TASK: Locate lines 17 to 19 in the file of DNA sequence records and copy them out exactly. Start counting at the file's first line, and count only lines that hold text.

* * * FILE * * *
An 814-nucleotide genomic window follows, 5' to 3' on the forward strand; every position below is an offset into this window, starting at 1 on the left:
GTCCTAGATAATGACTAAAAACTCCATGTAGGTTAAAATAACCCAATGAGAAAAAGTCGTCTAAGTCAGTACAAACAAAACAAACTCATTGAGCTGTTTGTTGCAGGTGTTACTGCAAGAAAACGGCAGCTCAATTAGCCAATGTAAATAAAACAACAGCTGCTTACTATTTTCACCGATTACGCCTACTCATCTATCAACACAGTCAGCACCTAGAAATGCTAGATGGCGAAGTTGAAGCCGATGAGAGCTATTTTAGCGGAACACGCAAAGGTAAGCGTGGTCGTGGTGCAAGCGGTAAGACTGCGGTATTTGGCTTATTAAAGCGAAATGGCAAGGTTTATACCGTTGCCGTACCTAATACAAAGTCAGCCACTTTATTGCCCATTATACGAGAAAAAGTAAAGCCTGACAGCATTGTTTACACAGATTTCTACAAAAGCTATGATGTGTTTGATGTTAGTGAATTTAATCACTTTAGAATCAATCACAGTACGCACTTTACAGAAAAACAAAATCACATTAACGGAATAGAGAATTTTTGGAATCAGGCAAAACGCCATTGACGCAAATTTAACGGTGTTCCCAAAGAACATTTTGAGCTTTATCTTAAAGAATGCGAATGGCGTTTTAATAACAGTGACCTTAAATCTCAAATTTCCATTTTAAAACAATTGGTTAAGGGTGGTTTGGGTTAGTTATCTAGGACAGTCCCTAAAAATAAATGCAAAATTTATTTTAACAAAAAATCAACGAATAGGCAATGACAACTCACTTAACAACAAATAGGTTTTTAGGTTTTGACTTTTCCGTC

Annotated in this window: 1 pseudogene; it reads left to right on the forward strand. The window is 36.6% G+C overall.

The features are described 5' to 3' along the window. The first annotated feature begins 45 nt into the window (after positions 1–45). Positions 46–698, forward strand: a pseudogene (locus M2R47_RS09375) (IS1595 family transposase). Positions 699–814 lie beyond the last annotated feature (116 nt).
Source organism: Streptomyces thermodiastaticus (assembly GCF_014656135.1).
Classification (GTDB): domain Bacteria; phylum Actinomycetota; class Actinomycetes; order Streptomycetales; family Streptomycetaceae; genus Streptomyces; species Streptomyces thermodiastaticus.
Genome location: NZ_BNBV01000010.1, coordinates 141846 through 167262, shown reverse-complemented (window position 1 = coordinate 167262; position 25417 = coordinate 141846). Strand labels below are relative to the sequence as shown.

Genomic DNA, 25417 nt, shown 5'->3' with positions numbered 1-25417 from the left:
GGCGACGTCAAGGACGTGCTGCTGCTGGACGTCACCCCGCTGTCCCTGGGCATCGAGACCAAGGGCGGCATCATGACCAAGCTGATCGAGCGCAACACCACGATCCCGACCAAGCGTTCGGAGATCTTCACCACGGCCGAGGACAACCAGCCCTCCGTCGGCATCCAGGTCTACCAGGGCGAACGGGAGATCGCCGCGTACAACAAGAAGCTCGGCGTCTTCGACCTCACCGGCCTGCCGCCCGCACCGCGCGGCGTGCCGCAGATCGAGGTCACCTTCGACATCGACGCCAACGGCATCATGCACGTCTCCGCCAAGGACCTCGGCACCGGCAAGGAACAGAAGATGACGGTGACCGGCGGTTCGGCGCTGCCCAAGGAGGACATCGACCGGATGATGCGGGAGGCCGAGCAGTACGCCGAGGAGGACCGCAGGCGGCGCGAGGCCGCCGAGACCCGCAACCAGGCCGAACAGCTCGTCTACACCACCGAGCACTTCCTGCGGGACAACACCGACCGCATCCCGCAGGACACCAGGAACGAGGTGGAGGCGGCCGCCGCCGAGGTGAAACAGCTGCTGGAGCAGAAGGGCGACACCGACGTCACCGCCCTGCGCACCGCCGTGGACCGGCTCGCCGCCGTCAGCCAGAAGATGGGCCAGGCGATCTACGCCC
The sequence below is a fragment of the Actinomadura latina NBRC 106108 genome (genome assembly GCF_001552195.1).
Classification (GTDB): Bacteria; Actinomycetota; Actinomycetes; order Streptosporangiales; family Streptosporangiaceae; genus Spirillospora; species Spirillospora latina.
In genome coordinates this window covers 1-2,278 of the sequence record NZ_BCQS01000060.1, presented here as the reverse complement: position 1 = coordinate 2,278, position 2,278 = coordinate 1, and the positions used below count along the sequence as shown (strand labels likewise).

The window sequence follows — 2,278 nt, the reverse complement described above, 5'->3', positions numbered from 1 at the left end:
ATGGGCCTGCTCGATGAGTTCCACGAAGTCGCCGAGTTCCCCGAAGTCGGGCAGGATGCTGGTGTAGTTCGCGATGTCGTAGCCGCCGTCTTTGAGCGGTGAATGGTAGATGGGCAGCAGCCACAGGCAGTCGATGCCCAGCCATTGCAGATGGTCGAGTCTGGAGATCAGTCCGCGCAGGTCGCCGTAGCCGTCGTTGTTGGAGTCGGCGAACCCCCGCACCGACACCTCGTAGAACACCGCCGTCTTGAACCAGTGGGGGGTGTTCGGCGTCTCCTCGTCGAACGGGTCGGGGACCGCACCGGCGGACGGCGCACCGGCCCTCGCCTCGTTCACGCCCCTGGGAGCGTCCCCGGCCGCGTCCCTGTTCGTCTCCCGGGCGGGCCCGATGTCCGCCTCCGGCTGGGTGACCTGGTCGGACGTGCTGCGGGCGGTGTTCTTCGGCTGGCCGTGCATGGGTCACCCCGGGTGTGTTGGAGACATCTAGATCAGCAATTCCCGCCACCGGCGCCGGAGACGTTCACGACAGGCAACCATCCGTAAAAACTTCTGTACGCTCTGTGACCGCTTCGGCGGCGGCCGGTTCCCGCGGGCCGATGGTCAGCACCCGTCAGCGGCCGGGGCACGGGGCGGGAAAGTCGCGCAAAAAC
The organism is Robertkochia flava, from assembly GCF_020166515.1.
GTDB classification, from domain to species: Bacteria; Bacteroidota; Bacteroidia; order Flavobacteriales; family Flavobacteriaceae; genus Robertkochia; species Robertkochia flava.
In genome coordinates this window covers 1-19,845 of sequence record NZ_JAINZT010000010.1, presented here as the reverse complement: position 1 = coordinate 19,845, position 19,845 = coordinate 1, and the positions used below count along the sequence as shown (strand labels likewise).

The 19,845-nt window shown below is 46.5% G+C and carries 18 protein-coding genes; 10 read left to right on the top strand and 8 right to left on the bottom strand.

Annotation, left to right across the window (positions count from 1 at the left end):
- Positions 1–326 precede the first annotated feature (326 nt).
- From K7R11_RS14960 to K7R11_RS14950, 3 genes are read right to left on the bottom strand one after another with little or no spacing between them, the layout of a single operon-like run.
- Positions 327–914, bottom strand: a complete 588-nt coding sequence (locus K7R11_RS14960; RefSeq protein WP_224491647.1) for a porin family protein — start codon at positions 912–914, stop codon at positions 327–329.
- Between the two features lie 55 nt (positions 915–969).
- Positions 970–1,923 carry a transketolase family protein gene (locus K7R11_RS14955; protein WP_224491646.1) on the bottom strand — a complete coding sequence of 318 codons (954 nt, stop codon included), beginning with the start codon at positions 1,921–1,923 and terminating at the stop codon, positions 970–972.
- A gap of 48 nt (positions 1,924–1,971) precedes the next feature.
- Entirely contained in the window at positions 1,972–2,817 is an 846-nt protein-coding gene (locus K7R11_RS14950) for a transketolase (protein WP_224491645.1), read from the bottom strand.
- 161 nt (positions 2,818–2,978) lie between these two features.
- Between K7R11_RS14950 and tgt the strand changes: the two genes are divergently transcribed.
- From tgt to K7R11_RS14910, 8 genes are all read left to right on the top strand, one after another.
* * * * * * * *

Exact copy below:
In genome coordinates this window covers 1-19,845 of sequence record NZ_JAINZT010000010.1, presented here as the reverse complement: position 1 = coordinate 19,845, position 19,845 = coordinate 1, and the positions used below count along the sequence as shown (strand labels likewise).

The 19,845-nt window shown below is 46.5% G+C and carries 18 protein-coding genes; 10 read left to right on the top strand and 8 right to left on the bottom strand.

Annotation, left to right across the window (positions count from 1 at the left end):